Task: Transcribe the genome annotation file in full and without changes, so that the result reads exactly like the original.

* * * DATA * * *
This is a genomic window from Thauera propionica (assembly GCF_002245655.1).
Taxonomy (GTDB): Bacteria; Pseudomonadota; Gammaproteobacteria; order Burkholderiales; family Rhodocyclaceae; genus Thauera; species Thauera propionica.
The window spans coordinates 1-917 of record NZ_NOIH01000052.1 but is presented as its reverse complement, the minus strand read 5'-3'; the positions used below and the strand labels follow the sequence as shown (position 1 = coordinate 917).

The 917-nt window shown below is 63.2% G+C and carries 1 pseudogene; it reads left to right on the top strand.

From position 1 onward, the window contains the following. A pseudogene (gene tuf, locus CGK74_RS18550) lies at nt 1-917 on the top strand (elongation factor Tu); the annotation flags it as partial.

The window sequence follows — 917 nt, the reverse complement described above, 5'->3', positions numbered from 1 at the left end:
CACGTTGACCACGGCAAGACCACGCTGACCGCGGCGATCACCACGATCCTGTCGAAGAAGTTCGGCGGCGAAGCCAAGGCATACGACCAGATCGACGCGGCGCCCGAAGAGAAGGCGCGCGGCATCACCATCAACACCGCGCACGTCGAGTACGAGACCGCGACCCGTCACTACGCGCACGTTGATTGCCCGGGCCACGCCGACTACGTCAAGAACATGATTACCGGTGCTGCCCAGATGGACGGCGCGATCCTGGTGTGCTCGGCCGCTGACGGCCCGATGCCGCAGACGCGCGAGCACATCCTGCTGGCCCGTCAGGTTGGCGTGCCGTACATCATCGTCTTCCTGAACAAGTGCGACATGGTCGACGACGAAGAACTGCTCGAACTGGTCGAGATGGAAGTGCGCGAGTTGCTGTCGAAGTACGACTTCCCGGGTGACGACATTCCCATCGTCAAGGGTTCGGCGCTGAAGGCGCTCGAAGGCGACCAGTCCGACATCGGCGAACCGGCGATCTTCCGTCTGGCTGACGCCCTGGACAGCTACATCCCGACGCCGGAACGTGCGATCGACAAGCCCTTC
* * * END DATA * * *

This is a genomic window from Thauera propionica (assembly GCF_002245655.1).
Taxonomy (GTDB): Bacteria; Pseudomonadota; Gammaproteobacteria; order Burkholderiales; family Rhodocyclaceae; genus Thauera; species Thauera propionica.
The window spans coordinates 1-917 of record NZ_NOIH01000052.1 but is presented as its reverse complement, the minus strand read 5'-3'; the positions used below and the strand labels follow the sequence as shown (position 1 = coordinate 917).

The 917-nt window shown below is 63.2% G+C and carries 1 pseudogene; it reads left to right on the top strand.

From position 1 onward, the window contains the following. A pseudogene (gene tuf, locus CGK74_RS18550) lies at nt 1-917 on the top strand (elongation factor Tu); the annotation flags it as partial.

The window sequence follows — 917 nt, the reverse complement described above, 5'->3', positions numbered from 1 at the left end:
CACGTTGACCACGGCAAGACCACGCTGACCGCGGCGATCACCACGATCCTGTCGAAGAAGTTCGGCGGCGAAGCCAAGGCATACGACCAGATCGACGCGGCGCCCGAAGAGAAGGCGCGCGGCATCACCATCAACACCGCGCACGTCGAGTACGAGACCGCGACCCGTCACTACGCGCACGTTGATTGCCCGGGCCACGCCGACTACGTCAAGAACATGATTACCGGTGCTGCCCAGATGGACGGCGCGATCCTGGTGTGCTCGGCCGCTGACGGCCCGATGCCGCAGACGCGCGAGCACATCCTGCTGGCCCGTCAGGTTGGCGTGCCGTACATCATCGTCTTCCTGAACAAGTGCGACATGGTCGACGACGAAGAACTGCTCGAACTGGTCGAGATGGAAGTGCGCGAGTTGCTGTCGAAGTACGACTTCCCGGGTGACGACATTCCCATCGTCAAGGGTTCGGCGCTGAAGGCGCTCGAAGGCGACCAGTCCGACATCGGCGAACCGGCGATCTTCCGTCTGGCTGACGCCCTGGACAGCTACATCCCGACGCCGGAACGTGCGATCGACAAGCCCTTC